The formula holds true no matter the complexity of the objective, you may need more layers, but so long as you create an actionable goal with the higher strategy in mind, you will achieve success. The simplicity of this planning method is perfect for accountability. Every goal and strategy will be given to a person or department with a time table. The actionable goal demand a definitive answer to the question was this completed and when. It leaves no confusion as to who is responsible for each goal and allows for direct correction or celebration as warranted.

That CEO, with a great plan that does not or cannot communicate that plan and vision to his people, will not have the support or buy-in that it takes to make the plan the profitable reality it could be.


Communication begins with understanding how you send and receive messages, how your key people send and receive messages, and what those messages should be. Your communication is greatly affected by our personality. Most CEOs and business owners are “Director” personalities. They are most interested in the bottom line, just the facts ma’am. They prefer communication to be direct and concise as possible. It is human nature to communicate with others in the same way we wish to be communicated with.


That works well with other business owners and C-level people. The problem occurs when the CEO needs to communicate with the majority of the company. Some of the best salespeople are Influencers, they communicate with stories, they need to make a connection each time they start a conversation, and this can grate on the nerves of the Director that may view it as a waste of time. The task-oriented Compliant might be in the accounting department. Like the Director, they prefer direct communication but differ in the fact that they ask detailed questions. They feel the need to have all the answers before they start a project. This difference can cause friction with the Director who wants to give you the basic expecting them to fill in the details. A person who has a Steady personality is likely in a cubicle working away. They prefer indirect communication, emails and memos suit them just fine. When a Director singles them out, even for positive reinforcement, they are often nervous or even flustered.


As you can see each personality, and often each position in your business have different communication needs. You must carefully consider how you need to communicate with each of your key people. Send them your information in such a way that they most likely to receive and understand it.

Your key people need to have the same consideration when delivering messages to their direct reports and so on. I will include a Personality Clue Sheet at the end of this report to help you determine the best way to communicate with various members of your business.


Finally, what should those messages be? The first should be the Public Vision. Remember the more buy-in you have from the people in your business the harder they will work to help achieve your Vision. Next, an overview of the Strategic Plan and a detailed explanation of what they are responsible for complete with a timeline and a process to request any additional information they need to complete their task.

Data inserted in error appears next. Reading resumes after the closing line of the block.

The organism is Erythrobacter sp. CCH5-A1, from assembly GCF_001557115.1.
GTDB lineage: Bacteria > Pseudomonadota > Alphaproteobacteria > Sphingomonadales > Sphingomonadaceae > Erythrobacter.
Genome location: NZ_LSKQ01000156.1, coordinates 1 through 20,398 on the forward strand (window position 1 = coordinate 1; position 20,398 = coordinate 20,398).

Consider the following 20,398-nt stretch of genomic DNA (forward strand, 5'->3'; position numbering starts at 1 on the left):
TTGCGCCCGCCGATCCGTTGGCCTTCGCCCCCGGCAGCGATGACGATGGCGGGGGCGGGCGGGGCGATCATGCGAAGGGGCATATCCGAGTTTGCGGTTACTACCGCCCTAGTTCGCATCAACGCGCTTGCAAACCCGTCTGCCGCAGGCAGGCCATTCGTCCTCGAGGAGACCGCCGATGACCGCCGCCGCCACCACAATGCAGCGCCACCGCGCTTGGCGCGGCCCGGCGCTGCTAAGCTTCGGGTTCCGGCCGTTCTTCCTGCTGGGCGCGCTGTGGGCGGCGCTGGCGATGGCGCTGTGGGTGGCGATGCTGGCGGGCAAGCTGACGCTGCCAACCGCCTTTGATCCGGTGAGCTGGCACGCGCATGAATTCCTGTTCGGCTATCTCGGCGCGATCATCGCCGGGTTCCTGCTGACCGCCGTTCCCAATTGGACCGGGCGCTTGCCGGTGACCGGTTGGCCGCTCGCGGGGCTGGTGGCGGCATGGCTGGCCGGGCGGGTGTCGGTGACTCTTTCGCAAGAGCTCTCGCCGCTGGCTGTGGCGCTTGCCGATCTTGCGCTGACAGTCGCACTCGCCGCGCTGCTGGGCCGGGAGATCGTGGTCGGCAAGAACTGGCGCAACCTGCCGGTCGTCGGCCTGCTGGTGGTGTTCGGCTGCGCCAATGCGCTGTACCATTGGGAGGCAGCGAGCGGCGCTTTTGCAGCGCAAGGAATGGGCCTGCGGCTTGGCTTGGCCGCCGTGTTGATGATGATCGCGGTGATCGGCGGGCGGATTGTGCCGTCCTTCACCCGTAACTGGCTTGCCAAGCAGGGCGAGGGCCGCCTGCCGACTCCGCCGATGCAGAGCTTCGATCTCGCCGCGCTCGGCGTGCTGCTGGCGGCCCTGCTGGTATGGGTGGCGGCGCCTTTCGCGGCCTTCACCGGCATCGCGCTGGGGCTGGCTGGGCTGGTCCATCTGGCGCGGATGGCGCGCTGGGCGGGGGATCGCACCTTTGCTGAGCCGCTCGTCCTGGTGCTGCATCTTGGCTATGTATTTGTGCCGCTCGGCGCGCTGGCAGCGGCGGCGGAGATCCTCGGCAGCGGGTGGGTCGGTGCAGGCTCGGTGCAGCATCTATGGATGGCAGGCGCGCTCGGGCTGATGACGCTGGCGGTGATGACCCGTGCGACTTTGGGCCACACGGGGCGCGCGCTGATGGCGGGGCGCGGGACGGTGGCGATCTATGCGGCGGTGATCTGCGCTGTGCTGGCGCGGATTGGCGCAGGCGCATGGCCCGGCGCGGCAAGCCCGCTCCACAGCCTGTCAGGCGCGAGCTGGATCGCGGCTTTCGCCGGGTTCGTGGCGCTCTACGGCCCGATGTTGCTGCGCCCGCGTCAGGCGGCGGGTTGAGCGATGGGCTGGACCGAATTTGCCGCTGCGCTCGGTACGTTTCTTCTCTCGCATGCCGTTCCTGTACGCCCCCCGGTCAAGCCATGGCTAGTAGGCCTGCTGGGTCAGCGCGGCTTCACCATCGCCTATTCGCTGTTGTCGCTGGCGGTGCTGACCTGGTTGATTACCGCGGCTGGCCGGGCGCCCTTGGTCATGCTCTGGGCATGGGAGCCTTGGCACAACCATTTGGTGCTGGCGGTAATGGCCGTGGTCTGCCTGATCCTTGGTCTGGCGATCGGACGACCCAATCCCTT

Giving everyone an overview of the Strategic Plan allows them to see how their parts fit in and benefits the whole. It also sets the stage for peer accountability as everyone knows, at least in general, what everyone else is supposed to be doing.

If the plan is communicated effectively, and no one cares, it is doomed. People that are motivated will give a well-communicated plan the benefit of the doubt and begin implementing their tasks in the broader context of the overall plan.

The art of Motivation includes clear expectations, personalized incentives, and public praise.


Clear expectations come from both Direction and Communication. Once a leader has distinctly presented a plan and has given everyone specific duties in that plan the business of motivation can begin with celebration.

Celebration of a well-done task and effective completion of their aspect of the plan will keep staff working hard. The celebration becomes motivation, which breeds good work habits that lead to task completion and quality work leading to a celebration. The cycle continues to build on itself until everyone is incredibly motivated all the time. We all know the higher the motivation, the greater the productivity.


The celebration need not be expensive or time-consuming.

Throw out the old employee of the month plaque, $100 bonus, and parking space, and instead offers a personalized incentive. A pair of Texans tickets to a sports fan or a subscription to Canoeing Today for the outdoor type will have a much more significant impact and in some cases, maybe less expensive. The recipient will know that the leader knows or has taken the time to get to know their taste or hobbies. In many cases, that knowledge is more of a motivator than the gift.

Studies have shown there is no word people like to hear more than their own name, particularly when “great job” follows it. Public Praise can be tricky for two reasons. First, people often assume they were at least as deserving of being recognized as the recipient. The beauty of the New Rule of Three for Business is that you will have the specific task they completed and excelled at in your Strategic Plan. This serves the dual purpose of clearly defining why the person is being rewarded and encourages others to look back to their own tasks.